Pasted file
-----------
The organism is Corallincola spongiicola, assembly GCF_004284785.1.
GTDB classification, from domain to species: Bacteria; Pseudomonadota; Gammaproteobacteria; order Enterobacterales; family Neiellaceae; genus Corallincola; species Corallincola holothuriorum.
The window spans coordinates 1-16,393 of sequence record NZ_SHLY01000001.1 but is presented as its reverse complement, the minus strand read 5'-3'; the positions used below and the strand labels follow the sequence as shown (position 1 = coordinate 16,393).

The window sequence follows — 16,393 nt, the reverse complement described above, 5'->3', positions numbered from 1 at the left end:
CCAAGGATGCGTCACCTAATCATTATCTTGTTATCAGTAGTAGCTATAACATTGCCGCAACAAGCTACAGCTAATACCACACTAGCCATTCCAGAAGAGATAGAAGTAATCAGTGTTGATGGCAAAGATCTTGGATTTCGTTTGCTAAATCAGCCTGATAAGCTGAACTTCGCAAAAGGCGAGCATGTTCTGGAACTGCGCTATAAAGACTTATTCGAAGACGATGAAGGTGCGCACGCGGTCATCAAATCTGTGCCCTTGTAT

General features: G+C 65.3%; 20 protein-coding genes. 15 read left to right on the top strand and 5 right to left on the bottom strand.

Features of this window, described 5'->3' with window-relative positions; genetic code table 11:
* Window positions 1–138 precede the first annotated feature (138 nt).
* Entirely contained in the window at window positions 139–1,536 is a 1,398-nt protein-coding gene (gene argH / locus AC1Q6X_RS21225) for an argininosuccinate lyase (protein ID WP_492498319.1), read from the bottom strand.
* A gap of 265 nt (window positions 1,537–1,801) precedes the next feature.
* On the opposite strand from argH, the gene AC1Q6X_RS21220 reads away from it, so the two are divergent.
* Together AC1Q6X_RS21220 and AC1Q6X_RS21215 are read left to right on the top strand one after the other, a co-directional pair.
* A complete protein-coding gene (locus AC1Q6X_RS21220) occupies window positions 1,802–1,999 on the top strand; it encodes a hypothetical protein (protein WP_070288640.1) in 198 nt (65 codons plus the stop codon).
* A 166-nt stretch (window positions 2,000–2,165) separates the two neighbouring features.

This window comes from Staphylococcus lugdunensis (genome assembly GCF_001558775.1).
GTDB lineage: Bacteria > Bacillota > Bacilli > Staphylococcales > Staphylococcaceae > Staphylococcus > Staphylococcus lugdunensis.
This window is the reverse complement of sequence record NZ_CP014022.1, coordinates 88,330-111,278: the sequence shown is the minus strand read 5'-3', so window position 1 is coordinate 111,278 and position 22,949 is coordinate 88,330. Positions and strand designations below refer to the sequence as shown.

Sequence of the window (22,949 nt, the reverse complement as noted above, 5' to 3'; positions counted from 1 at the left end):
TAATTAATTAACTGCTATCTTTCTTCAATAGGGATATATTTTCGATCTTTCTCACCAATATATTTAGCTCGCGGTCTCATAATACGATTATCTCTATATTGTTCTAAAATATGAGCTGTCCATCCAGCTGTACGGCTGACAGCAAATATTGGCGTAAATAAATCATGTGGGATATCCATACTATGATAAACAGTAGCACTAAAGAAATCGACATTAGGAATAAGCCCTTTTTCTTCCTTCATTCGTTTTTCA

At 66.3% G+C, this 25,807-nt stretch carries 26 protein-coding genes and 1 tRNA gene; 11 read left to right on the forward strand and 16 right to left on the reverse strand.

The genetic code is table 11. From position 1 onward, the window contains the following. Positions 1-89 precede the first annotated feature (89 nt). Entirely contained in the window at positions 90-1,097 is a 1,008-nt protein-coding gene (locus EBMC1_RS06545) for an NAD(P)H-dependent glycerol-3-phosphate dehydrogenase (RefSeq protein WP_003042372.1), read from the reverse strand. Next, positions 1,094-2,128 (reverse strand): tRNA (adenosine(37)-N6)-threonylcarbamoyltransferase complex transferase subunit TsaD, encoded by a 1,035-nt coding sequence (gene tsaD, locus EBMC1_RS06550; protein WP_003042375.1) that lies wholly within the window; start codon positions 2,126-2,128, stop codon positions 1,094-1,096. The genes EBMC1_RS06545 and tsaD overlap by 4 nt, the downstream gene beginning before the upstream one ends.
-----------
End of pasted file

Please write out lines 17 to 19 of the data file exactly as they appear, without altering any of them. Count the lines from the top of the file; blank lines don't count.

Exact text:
This window is the reverse complement of sequence record NZ_CP014022.1, coordinates 88,330-111,278: the sequence shown is the minus strand read 5'-3', so window position 1 is coordinate 111,278 and position 22,949 is coordinate 88,330. Positions and strand designations below refer to the sequence as shown.

Sequence of the window (22,949 nt, the reverse complement as noted above, 5' to 3'; positions counted from 1 at the left end):
TAATTAATTAACTGCTATCTTTCTTCAATAGGGATATATTTTCGATCTTTCTCACCAATATATTTAGCTCGCGGTCTCATAATACGATTATCTCTATATTGTTCTAAAATATGAGCTGTCCATCCAGCTGTACGGCTGACAGCAAATATTGGCGTAAATAAATCATGTGGGATATCCATACTATGATAAACAGTAGCACTAAAGAAATCGACATTAGGAATAAGCCCTTTTTCTTCCTTCATTCGTTTTTCA